Gang of Robbers Armed with Monkeys, Hyenas and a Python

thegang.pngExploration, in most cases doesn’t involve leaving one’s own country. For all intents and purposes, the major benefit of travel and exploration is to broaden one’s perspective and gain a sense of what’s out there, so as to not take one’s own current situation for granted. So whether you’re going to a wine tasting night of an unfamiliar region, a photo exhibit showcasing an little known part of the world, a concert from an out of town artist or asking your parents about a part of their lives before you were born – it doesn’t matter, because they all take on some form of exploration without travel. Benrik takes advantage of this rather self-evident nugget in This Book Will Change Your Life, which often makes simple suggestions like driving a new way to work every day, changing what you eat for breakfast or reading a magazine that isn’t targeted at you – and he’s right, his book will really change your life by virtue of the fact that it encourages change.

Explorers often have a place in our history and culture, because the truly great explorers reveal places that we would never have thought of going to. Pieter Hugo is a prime example of such – and it is his series of photographs of a Nigerian gang that used wild hyenas and a monkey on a chain as their means of extracting money from people that made me feel that my own realm of experience pales in comparison. My own exploits in shark-diving, bunjy-jumping and sky-diving all seem to pale in comparison to Mr. Hugo’s.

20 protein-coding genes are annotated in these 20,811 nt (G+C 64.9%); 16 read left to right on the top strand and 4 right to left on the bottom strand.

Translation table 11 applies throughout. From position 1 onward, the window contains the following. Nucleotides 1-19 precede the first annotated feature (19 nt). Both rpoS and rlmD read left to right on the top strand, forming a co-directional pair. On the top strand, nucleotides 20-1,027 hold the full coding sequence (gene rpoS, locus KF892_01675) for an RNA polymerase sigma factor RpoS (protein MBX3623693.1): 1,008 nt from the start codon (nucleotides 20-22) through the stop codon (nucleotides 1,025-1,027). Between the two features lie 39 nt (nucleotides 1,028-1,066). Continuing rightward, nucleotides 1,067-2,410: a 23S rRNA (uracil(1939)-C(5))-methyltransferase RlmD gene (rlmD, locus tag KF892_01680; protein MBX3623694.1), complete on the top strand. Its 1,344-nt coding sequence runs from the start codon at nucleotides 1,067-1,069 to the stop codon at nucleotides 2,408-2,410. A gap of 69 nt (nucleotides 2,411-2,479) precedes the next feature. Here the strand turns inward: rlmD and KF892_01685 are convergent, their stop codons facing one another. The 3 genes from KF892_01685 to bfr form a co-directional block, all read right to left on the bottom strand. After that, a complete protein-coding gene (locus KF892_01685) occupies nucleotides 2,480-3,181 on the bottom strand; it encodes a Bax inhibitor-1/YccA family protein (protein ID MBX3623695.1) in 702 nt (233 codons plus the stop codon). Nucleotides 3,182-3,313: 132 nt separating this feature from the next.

nigeria10.jpgPieter Hugo’s work takes one out of their own realm of experience, which is something that wine quite often fails to do. It’s true that a lot of people are happy to use their wine to get a little buzz on, to take off the edge from work and ultimately as a relatively inexpensive and comparatively mild over the counter sedative. For millennials, that won’t really cut it. The image of wine, in my research amongst many people from the younger set – is one that is tired. Understandably wineries don’t have the type of budgets to create above the line advertising like Heineken, Bacardi and Kahlua do – all which serves to position their brands as exciting and desirable. But there is a certain lack of imagination amongst wineries. In my time doing sales I was being sent from dinner party to dinner party – where a couple of loyal, steady drinking enthusiasts would arrive in black tie for a 3 course meal and some pleasant chat. The trouble with these sorts of exercises is that these wine clubs enjoy the same service from wineries on a monthly basis and it rarely gets out into the semi-convinced public.

Wineries spend very little money on experiential and direct marketing – and in many instances will fork out $15,000 to Beverage Media for a black and white advertisement to run for a year in first 50 pages of the publication that advertises 3 case deals, and at the same time will turn their nose up to viral campaigns or a concept for an experiential concept that could get their brand a lot more coverage in much quicker time quite a lot less. It would seem that they ignore the fact that with today’s consumers, if your brand doesn’t catch their attention – they’re not going to look for it, and it’s as good as dead.

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Posted in Wine | 2 Comments »

  • greg

    AM brother!!!

  • greg

    AM brother!!!

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